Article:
April 13, 1743 (April 2, 1743 Old Style) – Thomas Jefferson is born in Shadwell, Virginia. His accomplishments were legion: he was the primary author of the Declaration of Independence; served as Minister to France during the American Revolution; served as Secretary of State, Vice President and President of the young United States; and founded the University of Virginia. Jefferson was a Deist who coined the phrase “wall of separation between church and state,” and even created a small bookÂ called The Life and Morals of Jesus of Nazareth (often referred to as the “Jefferson Bible”) by literally cutting-and-pasting portions of the New Testament to include the core ethical teachings of Jesus and exclude the miracles and other events of dubious historicity. Jefferson died, rather poetically, in July 4, 1826, on the 50th anniversary of the signing of the Delaration of Independence.
April 13, 1817 -Â British secularist and publisher George Jacob Holyoake is born in Birmingham, England. Holyoake was a prolific writer and lecturer, and a leader in England’s nascent freethought movement. He was the last person convicted of blasphemy in the United Kingdom. Holyoake, who adopted the label agnostic, also coined the words “secularism” and “jingoism.” He died in 1906, aged 88.
April 13, 1919 – Madalyn Mays (later Madalyn Murray O’Hair) is born in Pittsburgh, Pennsylvania. The most infamous atheist of the 20th century, O’Hair was known as “The Most Hated Woman in America” because of herÂ unending litigation against the entanglement of church and state,Â her crude demeanor, and her unapologetic disdain for religion. O’Hair was at the center of the influential Supreme Court case Murray v Curlett, which outlawed mandatory Bible reading in public schools. O’Hair founded American Atheists in 1963. O’Hair, her son Jon Garth Murray, and granddaughter Robin Murray were kidnapped and murdered by a disgruntled ex-employee in 1995.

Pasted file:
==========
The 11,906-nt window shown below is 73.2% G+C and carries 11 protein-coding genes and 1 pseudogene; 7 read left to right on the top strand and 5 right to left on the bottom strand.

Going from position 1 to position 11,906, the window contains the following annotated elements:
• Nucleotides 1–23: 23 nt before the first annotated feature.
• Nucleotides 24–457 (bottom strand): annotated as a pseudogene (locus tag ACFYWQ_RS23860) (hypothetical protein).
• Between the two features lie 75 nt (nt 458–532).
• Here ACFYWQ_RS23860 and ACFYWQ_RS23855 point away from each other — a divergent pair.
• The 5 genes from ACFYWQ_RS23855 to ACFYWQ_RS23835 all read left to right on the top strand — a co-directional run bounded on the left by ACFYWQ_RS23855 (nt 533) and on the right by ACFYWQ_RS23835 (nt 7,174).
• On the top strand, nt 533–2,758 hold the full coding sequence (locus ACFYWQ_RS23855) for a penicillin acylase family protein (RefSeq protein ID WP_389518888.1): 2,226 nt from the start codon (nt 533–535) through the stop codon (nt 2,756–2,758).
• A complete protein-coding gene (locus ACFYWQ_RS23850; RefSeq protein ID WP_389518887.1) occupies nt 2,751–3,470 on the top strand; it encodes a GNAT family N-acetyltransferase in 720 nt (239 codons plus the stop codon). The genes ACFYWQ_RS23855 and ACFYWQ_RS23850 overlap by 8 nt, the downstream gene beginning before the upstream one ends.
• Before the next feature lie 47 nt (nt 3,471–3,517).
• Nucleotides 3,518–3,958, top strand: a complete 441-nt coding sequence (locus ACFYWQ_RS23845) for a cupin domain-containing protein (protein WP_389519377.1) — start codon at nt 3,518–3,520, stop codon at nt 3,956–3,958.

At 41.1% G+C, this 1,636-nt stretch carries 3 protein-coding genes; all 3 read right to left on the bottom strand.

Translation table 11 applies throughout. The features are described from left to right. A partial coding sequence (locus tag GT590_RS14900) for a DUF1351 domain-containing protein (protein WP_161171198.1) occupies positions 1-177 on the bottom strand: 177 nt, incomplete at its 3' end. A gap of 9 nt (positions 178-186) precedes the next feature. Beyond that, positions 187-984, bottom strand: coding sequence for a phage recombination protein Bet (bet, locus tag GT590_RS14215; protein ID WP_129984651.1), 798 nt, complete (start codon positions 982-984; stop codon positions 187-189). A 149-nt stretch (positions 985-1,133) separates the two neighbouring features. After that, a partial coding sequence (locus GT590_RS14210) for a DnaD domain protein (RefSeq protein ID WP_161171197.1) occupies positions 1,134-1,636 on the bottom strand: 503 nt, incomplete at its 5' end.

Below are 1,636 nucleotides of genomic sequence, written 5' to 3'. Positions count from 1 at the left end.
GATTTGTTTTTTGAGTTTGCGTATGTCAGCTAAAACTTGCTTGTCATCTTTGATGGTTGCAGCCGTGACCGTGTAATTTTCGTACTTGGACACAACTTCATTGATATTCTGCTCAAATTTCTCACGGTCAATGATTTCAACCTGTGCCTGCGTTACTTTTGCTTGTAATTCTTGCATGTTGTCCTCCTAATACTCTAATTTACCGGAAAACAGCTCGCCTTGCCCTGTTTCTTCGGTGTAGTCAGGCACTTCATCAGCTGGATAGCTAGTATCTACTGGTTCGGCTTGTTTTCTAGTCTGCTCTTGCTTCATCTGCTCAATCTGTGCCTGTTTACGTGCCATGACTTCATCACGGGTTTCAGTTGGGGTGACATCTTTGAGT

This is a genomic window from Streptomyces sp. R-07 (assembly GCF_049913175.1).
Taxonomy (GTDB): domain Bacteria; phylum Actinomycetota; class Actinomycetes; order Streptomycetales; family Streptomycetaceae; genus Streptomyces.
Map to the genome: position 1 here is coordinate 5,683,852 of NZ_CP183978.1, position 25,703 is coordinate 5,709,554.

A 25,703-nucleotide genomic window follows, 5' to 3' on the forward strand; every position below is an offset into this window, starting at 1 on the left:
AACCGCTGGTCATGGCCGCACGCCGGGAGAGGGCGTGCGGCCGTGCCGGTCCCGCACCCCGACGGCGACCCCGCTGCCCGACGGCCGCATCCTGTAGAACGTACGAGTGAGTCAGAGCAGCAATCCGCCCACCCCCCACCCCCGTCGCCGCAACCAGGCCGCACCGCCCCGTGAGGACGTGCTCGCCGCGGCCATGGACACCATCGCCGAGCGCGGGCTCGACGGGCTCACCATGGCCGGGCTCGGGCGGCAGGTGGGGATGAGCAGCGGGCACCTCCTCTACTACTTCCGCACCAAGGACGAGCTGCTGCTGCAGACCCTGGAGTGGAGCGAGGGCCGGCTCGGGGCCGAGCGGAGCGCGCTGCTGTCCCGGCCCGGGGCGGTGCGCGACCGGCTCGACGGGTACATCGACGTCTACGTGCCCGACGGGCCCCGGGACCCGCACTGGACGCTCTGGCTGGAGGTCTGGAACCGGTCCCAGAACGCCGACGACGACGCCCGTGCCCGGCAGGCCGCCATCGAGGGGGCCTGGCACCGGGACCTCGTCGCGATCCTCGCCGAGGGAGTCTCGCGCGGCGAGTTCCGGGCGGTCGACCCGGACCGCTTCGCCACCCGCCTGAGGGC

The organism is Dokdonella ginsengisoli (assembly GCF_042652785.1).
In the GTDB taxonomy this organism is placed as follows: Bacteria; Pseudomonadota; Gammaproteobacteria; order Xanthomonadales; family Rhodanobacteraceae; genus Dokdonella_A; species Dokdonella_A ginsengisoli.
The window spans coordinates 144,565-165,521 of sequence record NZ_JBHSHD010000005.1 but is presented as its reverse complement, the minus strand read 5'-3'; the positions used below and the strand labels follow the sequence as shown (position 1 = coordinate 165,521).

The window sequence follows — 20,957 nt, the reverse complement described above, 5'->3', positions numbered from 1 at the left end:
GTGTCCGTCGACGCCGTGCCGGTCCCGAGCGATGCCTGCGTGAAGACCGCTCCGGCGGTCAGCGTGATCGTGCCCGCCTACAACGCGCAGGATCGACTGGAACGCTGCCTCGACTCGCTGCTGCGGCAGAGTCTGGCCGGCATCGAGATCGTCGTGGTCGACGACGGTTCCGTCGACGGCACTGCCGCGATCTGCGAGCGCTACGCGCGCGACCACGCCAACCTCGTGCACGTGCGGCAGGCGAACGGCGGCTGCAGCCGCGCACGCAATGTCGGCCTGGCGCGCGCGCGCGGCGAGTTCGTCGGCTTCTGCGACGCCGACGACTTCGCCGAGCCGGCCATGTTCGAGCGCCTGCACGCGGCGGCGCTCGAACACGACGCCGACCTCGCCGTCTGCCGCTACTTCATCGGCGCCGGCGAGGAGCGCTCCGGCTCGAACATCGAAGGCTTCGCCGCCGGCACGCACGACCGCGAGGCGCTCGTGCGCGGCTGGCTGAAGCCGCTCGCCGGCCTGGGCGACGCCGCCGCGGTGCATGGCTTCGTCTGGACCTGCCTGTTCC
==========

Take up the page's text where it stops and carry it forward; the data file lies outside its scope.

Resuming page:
April 13, 1949 – Journalist, social critic and raconteur Christopher Hitchens is born in Portsmouth, England. Hitchens (along with Richard Dawkins, Daniel Dennett and Sam Harris) was one of the so-called “Four Horsemen” of the New Atheism, known for his eloquent and unapologetic critique of religion and vigorous defense of rationalism. His books include The Missionary Position: Mother Teresa in Theory and Practice, God Is Not Great, Hitch-22: A Memoir and Mortality (a collection of essays chronicling his views on death and dying). He died in 2011 after a battle with esophageal cancer, aged 62.
April 13, 1962 – Culbert Olson (who, as 29th governor of California, battled entanglement of the Roman Catholic Church in the state’s school system) dies in Los Angeles, California, aged 88. Raised by a Mormon family, he nonetheless decided he was an atheist as a child. After his exit from politics, he was president of United Secularists of America.